* Dollar gains after Fed minutes
* Profit-taking weighs on palladium after record surge
* Investors focus on U.S.-China trade talks
* GRAPHIC-2019 asset returns: tmsnrt.rs/2jvdmXl
By K. Sathya Narayanan
Feb 21 (Reuters) - Gold slipped on Thursday from a 10-month high hit in the previous session after minutes from the U.S. Federal Reserve's last meeting kindled expectations of an interest rate hike this year, while palladium fell from an all-time peak.
Spot gold was down 0.2 percent at $1,335.60 per ounce at 1317 GMT, having hit its highest since April 19 in the previous session at $1,346.73.
U.S. gold futures fell 0.7 percent to $1,338.20 per ounce.
"The Fed minutes have taken some of the dovishness out of the market and (that) is causing a slight softening in gold," Capital Economics analyst Ross Strachan said.
In the minutes of its latest meeting, the Fed said the U.S. economy and its labour market remained strong, prompting some expectations of at least one more rate hike this year. Higher rates tend to weigh on non-yielding gold.
The dollar gained versus major currencies following the minutes, further denting gold's appeal.
Morgan Stanley said in a note gold would need more than just a weaker dollar and a dovish stance from the Fed to drive its price higher, adding that the bank had closed its long position in the metal.
Investors also kept a close eye on talks to end a trade dispute between China and the United States.
Gold prices have gained 4 percent so far this year on expectations the U.S. central bank will pause its interest rate hiking cycle, and on hopes for a trade deal between the world's two largest economies.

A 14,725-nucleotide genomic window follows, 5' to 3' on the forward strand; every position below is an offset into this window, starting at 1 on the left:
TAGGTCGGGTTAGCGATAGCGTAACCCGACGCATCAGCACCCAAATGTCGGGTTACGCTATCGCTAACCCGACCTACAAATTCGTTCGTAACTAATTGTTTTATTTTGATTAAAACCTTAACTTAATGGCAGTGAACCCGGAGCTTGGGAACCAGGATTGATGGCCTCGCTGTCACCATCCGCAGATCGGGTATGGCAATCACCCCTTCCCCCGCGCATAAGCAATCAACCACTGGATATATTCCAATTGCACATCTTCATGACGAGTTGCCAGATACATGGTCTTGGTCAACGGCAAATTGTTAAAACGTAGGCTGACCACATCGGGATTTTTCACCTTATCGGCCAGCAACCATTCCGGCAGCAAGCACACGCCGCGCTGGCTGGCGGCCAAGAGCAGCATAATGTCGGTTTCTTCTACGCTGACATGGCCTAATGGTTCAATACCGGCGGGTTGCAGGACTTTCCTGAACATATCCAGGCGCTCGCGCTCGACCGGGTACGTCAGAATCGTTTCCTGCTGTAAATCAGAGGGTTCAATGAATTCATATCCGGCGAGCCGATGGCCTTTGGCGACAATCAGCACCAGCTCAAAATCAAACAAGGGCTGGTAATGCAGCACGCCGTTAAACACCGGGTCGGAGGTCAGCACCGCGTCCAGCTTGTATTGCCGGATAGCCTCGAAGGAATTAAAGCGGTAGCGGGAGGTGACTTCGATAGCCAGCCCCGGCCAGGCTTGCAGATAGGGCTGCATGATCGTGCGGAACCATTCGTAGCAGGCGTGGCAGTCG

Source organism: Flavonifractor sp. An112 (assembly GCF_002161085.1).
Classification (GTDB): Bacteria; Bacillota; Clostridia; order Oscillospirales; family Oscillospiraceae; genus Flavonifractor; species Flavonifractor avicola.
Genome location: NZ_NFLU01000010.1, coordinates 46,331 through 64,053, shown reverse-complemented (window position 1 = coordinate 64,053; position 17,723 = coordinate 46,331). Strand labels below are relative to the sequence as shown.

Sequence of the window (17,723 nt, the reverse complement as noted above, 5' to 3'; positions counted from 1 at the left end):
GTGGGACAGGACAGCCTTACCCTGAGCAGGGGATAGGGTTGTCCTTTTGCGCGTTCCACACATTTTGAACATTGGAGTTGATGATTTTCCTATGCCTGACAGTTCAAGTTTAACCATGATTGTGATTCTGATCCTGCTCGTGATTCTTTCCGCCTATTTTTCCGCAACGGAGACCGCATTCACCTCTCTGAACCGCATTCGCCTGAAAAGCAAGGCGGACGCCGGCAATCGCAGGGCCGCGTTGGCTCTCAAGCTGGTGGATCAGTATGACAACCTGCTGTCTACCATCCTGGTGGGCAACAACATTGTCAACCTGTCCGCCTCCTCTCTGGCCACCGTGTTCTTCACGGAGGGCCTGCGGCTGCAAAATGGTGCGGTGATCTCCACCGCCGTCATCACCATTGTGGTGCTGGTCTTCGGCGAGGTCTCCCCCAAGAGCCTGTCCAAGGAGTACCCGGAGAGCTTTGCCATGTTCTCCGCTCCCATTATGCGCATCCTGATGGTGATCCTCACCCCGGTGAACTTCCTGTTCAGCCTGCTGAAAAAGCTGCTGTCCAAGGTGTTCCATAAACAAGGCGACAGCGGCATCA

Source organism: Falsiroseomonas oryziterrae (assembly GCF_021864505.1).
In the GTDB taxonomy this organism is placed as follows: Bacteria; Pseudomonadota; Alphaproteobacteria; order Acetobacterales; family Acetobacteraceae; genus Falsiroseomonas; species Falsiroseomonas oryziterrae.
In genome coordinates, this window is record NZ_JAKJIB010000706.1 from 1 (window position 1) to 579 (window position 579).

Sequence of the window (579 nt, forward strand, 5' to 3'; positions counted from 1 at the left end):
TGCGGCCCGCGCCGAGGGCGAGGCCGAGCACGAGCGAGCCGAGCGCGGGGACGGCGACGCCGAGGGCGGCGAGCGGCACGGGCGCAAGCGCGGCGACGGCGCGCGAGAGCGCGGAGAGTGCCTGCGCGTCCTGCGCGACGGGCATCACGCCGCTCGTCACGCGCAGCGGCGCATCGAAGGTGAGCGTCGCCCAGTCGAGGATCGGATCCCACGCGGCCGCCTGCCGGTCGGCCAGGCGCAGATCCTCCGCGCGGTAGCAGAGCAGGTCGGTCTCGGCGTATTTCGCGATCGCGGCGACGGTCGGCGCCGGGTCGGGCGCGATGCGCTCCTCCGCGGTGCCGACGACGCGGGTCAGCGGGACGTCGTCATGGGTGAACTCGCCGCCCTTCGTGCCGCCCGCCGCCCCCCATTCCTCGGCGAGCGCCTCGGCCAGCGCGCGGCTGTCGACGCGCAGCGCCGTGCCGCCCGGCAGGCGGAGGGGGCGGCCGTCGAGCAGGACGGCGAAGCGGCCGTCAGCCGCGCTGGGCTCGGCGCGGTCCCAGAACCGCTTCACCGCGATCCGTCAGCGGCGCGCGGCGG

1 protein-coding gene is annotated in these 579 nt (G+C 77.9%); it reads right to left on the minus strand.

Meanwhile, palladium fell 0.8 percent to $1,476.13 per ounce after the autocatalyst metal briefly surpassed the $1,500 level on Wednesday.
"Palladium touched $1,500 and that has attracted some profit taking in the short term, but the overall fundamental outlook remains the same," Saxo Bank analyst Ole Hansen said.
"The market is troubled by a lack of supply at a time when the emission standards are being tightened, and any correction at this stage will be looked upon as a potential buying opportunity," he said.
The supply deficit is likely to widen this year as stricter emissions standards increase demand for catalytic converters, autocatalyst manufacturer Johnson Matthey said last week.
While prices have risen, holdings of palladium-backed exchange traded funds (ETFs) are now below 800,000 ounces compared with 1.3 million ounces in early 2018.
"Since physical metal is in strong demand, it may have forced some closure of holdings," Hansen said.
Among other precious metals, platinum dipped 0.5 percent to $818.50, while silver fell 0.6 percent to $15.93.
Reporting by Arijit Bose and K. Sathya Narayanan in Bengaluru; Editing by Edmund Blair and Jan Harvey